But today, many more nations enjoy political stability and a friendly business climate. The American Dream has gone global and English is the most widely spoken language of business all around the world. As a result, states and nations may find that they now have to compete to gain and to keep the people who are susceptible of creating the most wealth and the most tax revenue. In an age of diminished demographics in developed countries, keeping the most productive wealth creators gains crucial economic significance. If taxes rise too much in a state or country, many people will move to another state or country. Depardieu went through Belgium (maximum income tax rate 50%) but eventually landed in Russia (maximum rate 13%) for at least long enough to pick up his new citizenship and passport personally delivered by President Putin.
If Belgium’s rate of 50% seems too high and if Russia is too cold or remote, consider the highest tax rates in the following countries: Hong Kong 15%, Brazil 27.5%, Liechtenstein 17.8%, Singapore 20%, Switzerland 22.4% (lowest tax canton). Some smaller countries like Bermuda, the Cayman Islands and the United Arab Emirates (including Dubai) have no income tax at all. It would be difficult to forego California but perhaps less so if one’s destination is a resurgent Rio de Janeiro. Singapore, one of the most proactive states in addressing its low birth rate, recently released a report which analyzed the impact of increasing annual immigration by anywhere from 15,000 to 25,000 newcomers. We can expect that it will try to attract some of the most productive people from around the world.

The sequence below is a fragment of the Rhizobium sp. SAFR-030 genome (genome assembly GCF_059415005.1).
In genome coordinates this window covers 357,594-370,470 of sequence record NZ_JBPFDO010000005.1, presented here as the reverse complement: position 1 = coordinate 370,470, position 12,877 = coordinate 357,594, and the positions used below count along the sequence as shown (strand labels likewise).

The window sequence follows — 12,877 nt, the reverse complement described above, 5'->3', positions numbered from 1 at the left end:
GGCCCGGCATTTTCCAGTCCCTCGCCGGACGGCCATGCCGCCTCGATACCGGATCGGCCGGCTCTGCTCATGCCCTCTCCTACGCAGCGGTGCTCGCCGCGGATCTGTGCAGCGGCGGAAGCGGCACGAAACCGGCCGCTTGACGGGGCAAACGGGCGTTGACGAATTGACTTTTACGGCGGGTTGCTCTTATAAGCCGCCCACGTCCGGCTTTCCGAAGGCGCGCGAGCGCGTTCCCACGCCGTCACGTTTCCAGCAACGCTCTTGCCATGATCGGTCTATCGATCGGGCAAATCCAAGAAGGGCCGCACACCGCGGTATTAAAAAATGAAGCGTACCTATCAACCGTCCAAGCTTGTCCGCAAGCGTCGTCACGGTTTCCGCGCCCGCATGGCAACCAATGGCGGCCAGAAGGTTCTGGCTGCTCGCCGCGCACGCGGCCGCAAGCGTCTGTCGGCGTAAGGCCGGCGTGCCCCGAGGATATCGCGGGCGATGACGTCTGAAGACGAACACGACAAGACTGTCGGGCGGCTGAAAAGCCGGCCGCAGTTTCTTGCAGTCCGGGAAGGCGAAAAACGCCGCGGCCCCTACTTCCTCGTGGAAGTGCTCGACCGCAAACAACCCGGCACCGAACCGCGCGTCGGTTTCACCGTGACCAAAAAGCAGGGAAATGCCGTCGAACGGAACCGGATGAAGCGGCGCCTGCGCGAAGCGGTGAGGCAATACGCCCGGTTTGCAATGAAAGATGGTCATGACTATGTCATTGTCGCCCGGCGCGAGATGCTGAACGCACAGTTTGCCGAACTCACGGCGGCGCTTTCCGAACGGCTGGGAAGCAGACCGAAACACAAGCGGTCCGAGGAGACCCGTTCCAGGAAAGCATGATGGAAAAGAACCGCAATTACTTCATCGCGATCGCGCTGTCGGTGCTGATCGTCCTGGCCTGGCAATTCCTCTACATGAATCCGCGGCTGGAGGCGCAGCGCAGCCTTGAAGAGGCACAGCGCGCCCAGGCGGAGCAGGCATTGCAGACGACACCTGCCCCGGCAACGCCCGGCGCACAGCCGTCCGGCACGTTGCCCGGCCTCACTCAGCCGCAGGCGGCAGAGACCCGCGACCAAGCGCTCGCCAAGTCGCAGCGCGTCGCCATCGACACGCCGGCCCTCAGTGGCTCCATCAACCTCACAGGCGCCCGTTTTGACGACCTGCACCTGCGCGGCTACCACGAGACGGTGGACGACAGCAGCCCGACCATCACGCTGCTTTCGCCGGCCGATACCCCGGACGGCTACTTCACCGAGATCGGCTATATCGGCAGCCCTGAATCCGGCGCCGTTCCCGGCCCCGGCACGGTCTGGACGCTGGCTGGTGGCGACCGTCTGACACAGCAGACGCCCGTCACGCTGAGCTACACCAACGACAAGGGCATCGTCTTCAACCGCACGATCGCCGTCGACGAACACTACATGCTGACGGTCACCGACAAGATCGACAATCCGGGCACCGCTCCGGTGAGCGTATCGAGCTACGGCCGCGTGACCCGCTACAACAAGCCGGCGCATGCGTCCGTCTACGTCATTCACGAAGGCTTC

In the United States, the tax competition among states is likely to intensify. Recently, the Governors of Nebraska and Louisiana have expressed their desire to end their states’ individual income taxes. High tax states such as California, New Jersey and New York are seeing a steady outmigration of people leaving towards other states, a population decline which is somewhat mitigated by immigration from other countries.
The world has been turned upside down in more ways than one. It is the countries of the free world, the USA and Western Europe, which are comparatively less free when it comes to taxation and regulation, while the former communist countries have adopted some of the lowest tax rates and least burdensome regulations. This divide is visible in Europe where Western Europe is in recession but Poland and Latvia are doing quite well.